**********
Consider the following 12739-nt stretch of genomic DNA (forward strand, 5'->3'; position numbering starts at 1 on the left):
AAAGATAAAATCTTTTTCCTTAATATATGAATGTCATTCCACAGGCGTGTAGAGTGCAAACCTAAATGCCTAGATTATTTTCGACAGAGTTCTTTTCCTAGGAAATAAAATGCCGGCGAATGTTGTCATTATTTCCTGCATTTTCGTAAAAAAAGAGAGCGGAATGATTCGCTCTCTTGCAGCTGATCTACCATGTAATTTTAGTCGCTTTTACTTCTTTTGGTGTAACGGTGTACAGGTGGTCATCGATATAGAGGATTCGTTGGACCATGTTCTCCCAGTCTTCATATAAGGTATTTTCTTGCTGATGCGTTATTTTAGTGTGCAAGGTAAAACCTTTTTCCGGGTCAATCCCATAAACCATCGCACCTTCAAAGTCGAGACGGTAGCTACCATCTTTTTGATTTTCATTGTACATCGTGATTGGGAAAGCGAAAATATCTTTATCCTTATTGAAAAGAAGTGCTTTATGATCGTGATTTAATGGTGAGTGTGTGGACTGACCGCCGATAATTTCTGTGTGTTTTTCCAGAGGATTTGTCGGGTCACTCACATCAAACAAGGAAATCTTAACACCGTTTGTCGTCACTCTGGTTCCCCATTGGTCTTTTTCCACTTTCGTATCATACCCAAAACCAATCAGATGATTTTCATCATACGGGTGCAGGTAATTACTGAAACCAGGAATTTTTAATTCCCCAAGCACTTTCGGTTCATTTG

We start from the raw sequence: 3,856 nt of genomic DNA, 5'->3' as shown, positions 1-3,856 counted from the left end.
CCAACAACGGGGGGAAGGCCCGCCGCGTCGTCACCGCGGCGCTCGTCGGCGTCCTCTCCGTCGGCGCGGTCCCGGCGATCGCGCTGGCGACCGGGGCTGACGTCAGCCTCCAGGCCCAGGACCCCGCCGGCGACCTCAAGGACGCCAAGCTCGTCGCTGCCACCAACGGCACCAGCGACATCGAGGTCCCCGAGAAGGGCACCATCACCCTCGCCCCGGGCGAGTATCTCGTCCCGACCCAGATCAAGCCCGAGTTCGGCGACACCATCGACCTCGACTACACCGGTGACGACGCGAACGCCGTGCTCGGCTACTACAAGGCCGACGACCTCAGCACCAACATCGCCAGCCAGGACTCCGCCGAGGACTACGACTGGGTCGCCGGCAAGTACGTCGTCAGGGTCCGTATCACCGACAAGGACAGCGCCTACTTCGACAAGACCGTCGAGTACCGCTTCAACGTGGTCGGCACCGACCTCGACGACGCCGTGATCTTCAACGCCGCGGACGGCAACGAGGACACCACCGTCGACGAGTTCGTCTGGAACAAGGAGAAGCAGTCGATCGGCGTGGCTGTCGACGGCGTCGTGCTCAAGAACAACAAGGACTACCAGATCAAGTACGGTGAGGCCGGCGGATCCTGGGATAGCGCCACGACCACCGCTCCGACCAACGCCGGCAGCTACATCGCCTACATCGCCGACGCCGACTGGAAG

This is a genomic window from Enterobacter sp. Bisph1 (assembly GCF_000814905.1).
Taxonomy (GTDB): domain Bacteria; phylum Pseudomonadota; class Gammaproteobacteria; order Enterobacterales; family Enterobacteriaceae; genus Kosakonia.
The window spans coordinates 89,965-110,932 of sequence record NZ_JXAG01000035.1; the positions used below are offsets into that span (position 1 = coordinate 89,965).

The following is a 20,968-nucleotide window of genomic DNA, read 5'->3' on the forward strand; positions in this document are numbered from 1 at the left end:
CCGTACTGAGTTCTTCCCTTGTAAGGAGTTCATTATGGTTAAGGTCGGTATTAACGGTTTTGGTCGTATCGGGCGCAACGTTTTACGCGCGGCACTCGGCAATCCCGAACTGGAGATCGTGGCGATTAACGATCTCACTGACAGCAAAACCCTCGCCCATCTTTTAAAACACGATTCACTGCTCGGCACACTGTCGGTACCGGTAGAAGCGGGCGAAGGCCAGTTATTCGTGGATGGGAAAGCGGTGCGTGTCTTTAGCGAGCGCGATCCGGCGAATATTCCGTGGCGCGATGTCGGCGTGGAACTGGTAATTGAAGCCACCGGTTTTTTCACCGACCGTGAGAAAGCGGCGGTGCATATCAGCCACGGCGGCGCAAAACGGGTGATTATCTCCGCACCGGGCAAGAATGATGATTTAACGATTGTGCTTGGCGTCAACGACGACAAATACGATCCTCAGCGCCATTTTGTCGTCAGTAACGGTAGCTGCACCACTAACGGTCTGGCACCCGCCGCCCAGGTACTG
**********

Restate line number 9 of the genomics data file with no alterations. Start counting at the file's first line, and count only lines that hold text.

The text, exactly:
CCGTACTGAGTTCTTCCCTTGTAAGGAGTTCATTATGGTTAAGGTCGGTATTAACGGTTTTGGTCGTATCGGGCGCAACGTTTTACGCGCGGCACTCGGCAATCCCGAACTGGAGATCGTGGCGATTAACGATCTCACTGACAGCAAAACCCTCGCCCATCTTTTAAAACACGATTCACTGCTCGGCACACTGTCGGTACCGGTAGAAGCGGGCGAAGGCCAGTTATTCGTGGATGGGAAAGCGGTGCGTGTCTTTAGCGAGCGCGATCCGGCGAATATTCCGTGGCGCGATGTCGGCGTGGAACTGGTAATTGAAGCCACCGGTTTTTTCACCGACCGTGAGAAAGCGGCGGTGCATATCAGCCACGGCGGCGCAAAACGGGTGATTATCTCCGCACCGGGCAAGAATGATGATTTAACGATTGTGCTTGGCGTCAACGACGACAAATACGATCCTCAGCGCCATTTTGTCGTCAGTAACGGTAGCTGCACCACTAACGGTCTGGCACCCGCCGCCCAGGTACTG